April 2, 2008
Amazingly, it all came together. The photo shoot was this afternoon, and the house looked great. The photographer took some excellent shots. They will combine them into a virtual tour, set to upbeat music. The purpose, I am told, is not to document everything about the house, but rather to attract people to come look in person. Let's hope it works. I will post the link here when it's available, probably Friday or next Monday. On Friday, I complete the dreaded "disclosures", and then we visit other properties for sale in service of setting the price. I can already see how that's going to go --- the price I have in mind is probably above what people are asking for comparable or better houses -- so the price will have to be set lower. I am psychologically prepared to price it to sell. Someone will get a peach of a house at a bargain. I am also psychologically prepared to prune like crazy at my office. The official estimate came in at 6 - 7,000 lbs from the office. I do NOT need to schlep more than 3 tons of books and papers with me across country. Today, 3000 interview audiotapes went into secure destruction, and I plan to divest myself of almost all journals that are available online.
Posted by hgroteva at 7:33 PM
April 4, 2008
Ready to Debut
The hot tub service company came out today - the spa is working very well, although the heater coil had to be replaced. On the work order the service man wrote, "Spa has been inspected. All functions of spa are in perfect shape." - in case any potential buyers wonder. The realtor spent a few hours making detailed measurements inside and out. The photos and virtual tour will hit the website Monday (I will post a link), and the open house / luncheon for realtors is at 11:00 Tuesday. I rode with the realtors and looked at 4 other houses on the market today in Falcon Heights - I think our asking price is quite reasonable; in fact, I would say the house is priced to sell. Truly, the house has never looked this good! I just hope that the folks who own the house I eventually will buy are preparing it as well.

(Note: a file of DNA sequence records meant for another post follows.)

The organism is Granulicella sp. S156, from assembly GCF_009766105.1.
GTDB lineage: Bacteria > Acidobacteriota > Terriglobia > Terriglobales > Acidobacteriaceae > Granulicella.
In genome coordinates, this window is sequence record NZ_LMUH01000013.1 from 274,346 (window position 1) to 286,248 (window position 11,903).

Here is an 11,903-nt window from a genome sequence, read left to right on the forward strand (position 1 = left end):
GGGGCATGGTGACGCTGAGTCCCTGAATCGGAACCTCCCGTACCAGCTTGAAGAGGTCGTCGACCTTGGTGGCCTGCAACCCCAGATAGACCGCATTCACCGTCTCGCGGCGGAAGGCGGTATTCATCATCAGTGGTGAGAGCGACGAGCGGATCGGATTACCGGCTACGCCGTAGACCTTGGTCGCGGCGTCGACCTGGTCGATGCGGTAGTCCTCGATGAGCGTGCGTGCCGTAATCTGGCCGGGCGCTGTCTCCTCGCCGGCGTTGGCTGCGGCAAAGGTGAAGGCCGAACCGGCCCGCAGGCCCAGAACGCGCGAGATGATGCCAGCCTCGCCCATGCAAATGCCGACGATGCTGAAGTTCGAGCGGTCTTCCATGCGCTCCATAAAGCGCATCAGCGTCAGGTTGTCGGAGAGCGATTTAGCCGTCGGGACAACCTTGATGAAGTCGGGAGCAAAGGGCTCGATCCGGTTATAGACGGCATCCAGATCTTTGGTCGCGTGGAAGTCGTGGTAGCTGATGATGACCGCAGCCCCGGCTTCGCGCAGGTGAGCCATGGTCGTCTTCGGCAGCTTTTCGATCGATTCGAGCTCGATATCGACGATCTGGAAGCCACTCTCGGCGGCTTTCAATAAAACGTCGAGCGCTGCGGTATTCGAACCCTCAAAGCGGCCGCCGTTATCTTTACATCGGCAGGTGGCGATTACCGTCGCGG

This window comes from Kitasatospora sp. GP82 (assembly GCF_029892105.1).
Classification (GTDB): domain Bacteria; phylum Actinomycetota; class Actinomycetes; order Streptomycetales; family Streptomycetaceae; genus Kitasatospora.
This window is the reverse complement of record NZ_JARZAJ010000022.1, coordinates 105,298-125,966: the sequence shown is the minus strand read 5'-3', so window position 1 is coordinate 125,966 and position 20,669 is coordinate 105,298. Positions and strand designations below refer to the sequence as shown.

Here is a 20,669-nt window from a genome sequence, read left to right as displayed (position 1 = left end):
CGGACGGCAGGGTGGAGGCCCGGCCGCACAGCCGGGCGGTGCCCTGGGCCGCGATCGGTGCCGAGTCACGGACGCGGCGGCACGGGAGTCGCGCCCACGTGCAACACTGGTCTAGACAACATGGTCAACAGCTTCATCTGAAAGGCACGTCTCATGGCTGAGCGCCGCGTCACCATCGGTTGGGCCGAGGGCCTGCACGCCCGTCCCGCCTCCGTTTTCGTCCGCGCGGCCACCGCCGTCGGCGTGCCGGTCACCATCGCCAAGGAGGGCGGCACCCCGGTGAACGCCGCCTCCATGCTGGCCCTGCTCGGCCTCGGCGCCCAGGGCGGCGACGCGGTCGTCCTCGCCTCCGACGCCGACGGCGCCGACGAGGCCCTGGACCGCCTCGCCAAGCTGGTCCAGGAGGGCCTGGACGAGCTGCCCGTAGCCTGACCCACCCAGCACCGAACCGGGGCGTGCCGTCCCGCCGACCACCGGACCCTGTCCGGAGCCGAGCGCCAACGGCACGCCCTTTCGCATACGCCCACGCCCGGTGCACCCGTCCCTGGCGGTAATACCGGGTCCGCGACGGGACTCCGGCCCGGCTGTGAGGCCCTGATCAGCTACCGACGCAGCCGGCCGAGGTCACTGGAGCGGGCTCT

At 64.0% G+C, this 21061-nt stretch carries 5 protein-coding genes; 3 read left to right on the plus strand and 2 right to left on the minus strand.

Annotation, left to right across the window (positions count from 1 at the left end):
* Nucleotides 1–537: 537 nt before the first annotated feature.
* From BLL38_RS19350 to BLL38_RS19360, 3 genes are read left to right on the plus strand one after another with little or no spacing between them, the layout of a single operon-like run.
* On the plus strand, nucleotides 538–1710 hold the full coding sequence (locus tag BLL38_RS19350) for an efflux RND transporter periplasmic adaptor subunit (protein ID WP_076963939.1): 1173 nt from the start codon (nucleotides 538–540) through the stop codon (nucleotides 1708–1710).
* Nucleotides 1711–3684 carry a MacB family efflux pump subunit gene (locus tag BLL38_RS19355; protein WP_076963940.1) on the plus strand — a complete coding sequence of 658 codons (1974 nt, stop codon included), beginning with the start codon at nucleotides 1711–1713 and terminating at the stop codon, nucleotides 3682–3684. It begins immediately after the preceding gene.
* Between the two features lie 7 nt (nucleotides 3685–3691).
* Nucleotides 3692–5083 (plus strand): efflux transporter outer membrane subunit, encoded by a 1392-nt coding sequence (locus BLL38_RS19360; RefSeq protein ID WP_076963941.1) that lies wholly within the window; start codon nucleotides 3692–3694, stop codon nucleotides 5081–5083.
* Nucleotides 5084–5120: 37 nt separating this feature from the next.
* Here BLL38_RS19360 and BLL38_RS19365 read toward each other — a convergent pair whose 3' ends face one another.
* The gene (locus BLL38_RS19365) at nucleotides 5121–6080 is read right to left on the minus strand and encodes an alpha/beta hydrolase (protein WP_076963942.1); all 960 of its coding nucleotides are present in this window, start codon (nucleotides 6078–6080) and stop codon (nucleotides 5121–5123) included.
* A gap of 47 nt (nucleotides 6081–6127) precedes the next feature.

Posted by hgroteva at 6:05 PM
April 5, 2008
THE Virtual Tour is up!
Tell your friends!
Posted by hgroteva at 7:26 PM
April 8, 2008
Buy This House!
The house is now officially on the market. Click here to see the official listing. Be sure to take the virtual tour (click on the "virtual tour" button beneath the photos.)
Over 20 realtors toured the house today and had lunch, courtesy of our agent. By all reports, people really liked the house, felt it was in excellent shape, and felt that there definitely should be one or more buyers for it. I hope they're right. Now it's just a matter of leaving it pristine every morning as I go to work. But that's fine, if it sells.
Spread the word!
Posted by hgroteva at 7:38 PM
April 12, 2008
Even though much of my time is being taken up with preparing to move, I've had two wonderful musical adventures in the past few weeks. I'll talk about the most recent one at this sitting. On Thursday night, Mark and I went to hear Anoushka Shankar at Orchestra Hall. Click here for the program notes. I first heard her on 89.3 The Current several months ago, when they played a piece from her 2007 CD "Breathing Under Water." I loved iits mixture of classical Indian sounds and contemporary western beats. I've listened to it quite a few times; the tunes stay with me.
Ms. Shankar is 26 years old - she is the daughter of Ravi Shankar and the half-sister of Norah Jones. She has been performing publicly for half her life. Her official website is quite visually appealing - take a look.
Thursday night featured horrible weather -- we were in the midst of a spring snow / slush / ice / sleet / rain storm, accompanied by thunder and lightning (Minnesota's famous "thundersnow.") I thought Orchestra Hall would be thinly populated, but I think it was full, or almost so. The ensemble included 5 folks: Anoushka Shankar on sitar, Tanmoy Bose on tabla (incredible!), Sanjeev Shankar on tanpura, Leo Dombecki on piano, and Jesse Charnow on drums. A spectacular group.
This was her first appearance in the Twin Cities. At one point, she said "What's with this weather?" - and people understood. (She said she was heading back to San Diego -- the American city with the most perfect climate, IMHO.) The audience was what I would call "slow to warm up" - but maybe it was the weather. By the end of the evening, however, people were smiling, shouting, bravo-ing, and applauding loudly - it was a love affair.
Many of the pieces they played were ragas. According to Wikipedia: